‘Re-reading’ the past ten years is like reading a war report: the last decade has seen one corporate scandal after another: Enron, WorldCom, Parmalat, Ahold, Washington Mutual, Fannie Mae Corporation, AIG Insurance.
The corporate executives of these companies have abused of their power, thus missing the chance to be ethical models for their employees. In the future a renewed commitment to long lasting values should avoid these attitudes which have produced the global economic crisis. We invited Craig E. Johnson, author of Meeting the Ethical Challenges of Leadership and Ethics in the Workplace and Leadership Studies and Director of the Doctor of Business Administration program at George Fox University (Oregon), to speak about what kind of leaders organizations need.
ORGANIZATIONS NEED LEADERS WHO CAN RESIST TEMPTATIONS
twsm Can you tell us a little about the Crans Montana Forum?
cj Corporations are seriously underperforming when it comes to ethics. Consider the current global financial crisis, for example. It was triggered by the United States financial industry’s focus on short-term rewards. Leaders cut ethical corners in pursuit of profits. Unscrupulous mortgage brokers locked homeowners into loans they couldn’t afford. Accountants looked for ways to skirt financial regulations. Investment-rating firms understated the risk posed by subprime mortgages. (In some cases the rating services were paid by the lenders they were evaluating). Wall Street banks, led by executives who received lavish bonuses for quarterly earnings, then created financial derivatives that they marketed to world investors as ‘safe’. When overleveraged borrowers began to default on their loans, the financial system collapsed.
twsm What are the challenges, then, for today’s corporate leaders?
cj In addition to dealing with the lingering effects of the global recession, leaders must put their organizations on a firm ethical footing. Surveys of large North American corporations reveal that these firms meet legal requirements through adopting codes of ethics, creating systems to register complaints, and hiring ethics officers. However, these formal ethical programs are disconnected or decoupled from most corporate decisions. CEOs rarely discuss ethical topics with their ethics officers or talk about ethics with their employees. Leaders must create ethically driven corporations to replace those that only pay lip service to ethics. Companies with ethical integrity are values- centered. They recognize that moral considerations should be part of every decision, policy and operation. Siemens International demonstrates how leaders can make ethics central to their corporate cultures. Bribery was ‘business as usual’ at Siemens, where company managers routinely paid kickbacks to win contracts in developing countries. To root out this corruption, new CEO Peter Loescher announced a zero-tolerance policy for bribery. He and his compliance staff enforced this policy by reminding employees of their ethical obligations, removing half of the management board, and firing guilty workers. Executives at Siemens know that eliminating corruption is just the first step. Their ultimate goal is creating an ethical company culture where employees are driven by values rather than by the rulebook.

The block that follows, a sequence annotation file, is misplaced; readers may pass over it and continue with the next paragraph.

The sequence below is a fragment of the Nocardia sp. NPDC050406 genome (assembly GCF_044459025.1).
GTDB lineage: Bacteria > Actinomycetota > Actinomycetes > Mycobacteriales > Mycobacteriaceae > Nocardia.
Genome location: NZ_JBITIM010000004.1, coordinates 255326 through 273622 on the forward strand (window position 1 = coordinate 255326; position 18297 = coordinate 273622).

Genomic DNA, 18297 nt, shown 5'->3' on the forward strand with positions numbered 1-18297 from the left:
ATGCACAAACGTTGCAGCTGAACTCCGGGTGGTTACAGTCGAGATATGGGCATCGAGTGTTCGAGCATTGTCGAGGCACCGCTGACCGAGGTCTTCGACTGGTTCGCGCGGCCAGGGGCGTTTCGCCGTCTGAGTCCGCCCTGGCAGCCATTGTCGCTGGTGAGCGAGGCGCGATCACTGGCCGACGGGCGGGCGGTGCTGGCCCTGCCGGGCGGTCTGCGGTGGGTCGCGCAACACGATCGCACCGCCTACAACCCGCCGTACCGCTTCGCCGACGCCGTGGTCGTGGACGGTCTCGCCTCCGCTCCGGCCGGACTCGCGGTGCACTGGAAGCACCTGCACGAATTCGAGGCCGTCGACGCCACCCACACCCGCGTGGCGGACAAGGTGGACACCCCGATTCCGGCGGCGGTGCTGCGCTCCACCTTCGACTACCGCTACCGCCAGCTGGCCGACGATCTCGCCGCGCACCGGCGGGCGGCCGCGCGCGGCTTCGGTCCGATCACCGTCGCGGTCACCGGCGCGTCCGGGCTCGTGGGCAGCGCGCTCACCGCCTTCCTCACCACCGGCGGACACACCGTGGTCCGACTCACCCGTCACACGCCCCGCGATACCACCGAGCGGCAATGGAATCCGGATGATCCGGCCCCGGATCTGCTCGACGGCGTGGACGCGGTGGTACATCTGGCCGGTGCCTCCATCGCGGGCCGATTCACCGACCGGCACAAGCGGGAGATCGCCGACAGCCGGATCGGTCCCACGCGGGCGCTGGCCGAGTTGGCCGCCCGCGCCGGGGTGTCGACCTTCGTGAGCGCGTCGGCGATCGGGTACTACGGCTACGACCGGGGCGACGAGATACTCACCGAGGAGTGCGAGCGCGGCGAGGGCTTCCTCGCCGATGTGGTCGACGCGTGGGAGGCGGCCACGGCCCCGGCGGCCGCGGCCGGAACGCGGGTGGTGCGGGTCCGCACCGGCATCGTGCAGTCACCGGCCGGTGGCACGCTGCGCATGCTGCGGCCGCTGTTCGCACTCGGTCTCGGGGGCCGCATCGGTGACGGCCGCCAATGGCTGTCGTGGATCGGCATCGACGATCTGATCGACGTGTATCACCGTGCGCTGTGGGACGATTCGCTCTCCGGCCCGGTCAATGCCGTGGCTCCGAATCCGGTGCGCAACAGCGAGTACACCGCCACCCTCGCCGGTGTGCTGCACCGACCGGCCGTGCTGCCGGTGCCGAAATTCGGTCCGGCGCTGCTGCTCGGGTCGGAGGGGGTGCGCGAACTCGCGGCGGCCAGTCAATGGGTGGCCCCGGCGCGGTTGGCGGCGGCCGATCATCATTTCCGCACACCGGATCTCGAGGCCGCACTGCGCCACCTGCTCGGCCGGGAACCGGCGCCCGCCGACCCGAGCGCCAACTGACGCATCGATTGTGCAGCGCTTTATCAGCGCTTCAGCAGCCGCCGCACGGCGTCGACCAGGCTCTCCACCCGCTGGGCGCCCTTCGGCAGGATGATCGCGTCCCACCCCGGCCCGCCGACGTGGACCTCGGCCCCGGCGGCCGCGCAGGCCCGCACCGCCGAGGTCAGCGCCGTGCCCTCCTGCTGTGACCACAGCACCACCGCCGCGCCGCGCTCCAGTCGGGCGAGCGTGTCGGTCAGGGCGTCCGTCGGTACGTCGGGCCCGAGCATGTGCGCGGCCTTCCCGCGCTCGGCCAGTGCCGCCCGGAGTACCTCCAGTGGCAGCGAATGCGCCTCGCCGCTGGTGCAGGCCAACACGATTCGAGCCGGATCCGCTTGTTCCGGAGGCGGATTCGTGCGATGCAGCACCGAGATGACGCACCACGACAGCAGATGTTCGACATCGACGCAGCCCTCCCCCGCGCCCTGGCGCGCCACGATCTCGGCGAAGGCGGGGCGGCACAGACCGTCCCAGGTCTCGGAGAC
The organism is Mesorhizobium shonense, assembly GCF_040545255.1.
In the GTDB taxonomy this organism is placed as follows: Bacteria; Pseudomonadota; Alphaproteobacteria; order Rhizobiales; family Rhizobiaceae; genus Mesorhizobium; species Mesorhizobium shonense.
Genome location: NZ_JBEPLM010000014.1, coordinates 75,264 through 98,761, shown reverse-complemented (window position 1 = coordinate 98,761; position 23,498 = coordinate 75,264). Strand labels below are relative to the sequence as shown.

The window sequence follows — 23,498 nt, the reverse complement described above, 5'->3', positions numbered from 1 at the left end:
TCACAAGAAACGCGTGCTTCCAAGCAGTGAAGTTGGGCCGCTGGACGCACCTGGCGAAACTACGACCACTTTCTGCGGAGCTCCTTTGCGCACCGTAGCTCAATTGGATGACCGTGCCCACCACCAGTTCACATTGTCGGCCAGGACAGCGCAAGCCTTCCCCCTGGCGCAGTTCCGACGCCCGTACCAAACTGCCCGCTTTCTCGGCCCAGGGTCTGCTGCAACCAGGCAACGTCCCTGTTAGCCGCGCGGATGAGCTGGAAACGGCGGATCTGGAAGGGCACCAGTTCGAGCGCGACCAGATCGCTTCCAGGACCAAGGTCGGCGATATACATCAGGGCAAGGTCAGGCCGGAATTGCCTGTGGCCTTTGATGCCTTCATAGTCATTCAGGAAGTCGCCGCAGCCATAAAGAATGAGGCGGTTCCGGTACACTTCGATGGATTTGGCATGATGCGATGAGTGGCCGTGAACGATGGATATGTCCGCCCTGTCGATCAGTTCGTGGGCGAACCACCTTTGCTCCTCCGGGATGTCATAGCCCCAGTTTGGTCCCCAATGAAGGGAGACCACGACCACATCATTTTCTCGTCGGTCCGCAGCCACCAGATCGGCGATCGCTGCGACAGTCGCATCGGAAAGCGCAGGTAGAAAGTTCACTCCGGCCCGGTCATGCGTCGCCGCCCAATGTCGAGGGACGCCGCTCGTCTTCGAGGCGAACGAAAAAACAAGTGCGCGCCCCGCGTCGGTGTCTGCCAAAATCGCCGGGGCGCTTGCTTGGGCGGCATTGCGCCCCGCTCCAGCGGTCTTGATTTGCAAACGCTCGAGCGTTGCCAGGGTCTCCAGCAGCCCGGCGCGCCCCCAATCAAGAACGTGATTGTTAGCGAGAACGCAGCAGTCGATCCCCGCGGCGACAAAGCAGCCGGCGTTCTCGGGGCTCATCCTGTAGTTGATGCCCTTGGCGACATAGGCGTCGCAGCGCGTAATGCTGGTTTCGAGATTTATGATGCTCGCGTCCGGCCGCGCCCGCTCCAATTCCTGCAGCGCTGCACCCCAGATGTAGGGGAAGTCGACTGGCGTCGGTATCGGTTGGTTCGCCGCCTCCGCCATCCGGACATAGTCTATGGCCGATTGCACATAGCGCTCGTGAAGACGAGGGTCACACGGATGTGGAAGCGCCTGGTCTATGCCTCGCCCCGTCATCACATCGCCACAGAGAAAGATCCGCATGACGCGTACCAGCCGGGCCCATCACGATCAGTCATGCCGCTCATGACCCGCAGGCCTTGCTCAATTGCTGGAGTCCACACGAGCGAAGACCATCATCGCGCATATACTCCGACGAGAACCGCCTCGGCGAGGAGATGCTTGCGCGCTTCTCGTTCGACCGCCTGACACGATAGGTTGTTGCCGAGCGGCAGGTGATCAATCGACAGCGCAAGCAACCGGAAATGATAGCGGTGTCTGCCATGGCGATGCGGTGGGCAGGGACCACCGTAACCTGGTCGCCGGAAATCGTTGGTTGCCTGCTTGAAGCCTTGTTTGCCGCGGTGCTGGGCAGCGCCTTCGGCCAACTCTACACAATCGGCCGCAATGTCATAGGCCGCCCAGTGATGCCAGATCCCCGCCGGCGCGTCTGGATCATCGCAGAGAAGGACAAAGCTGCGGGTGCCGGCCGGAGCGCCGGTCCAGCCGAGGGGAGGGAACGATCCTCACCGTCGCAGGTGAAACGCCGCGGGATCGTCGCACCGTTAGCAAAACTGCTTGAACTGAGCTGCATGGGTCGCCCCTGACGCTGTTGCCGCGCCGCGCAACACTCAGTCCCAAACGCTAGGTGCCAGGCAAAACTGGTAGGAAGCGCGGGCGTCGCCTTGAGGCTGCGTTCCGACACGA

Published in the hard-copy of Work Style Magazine, Spring 2010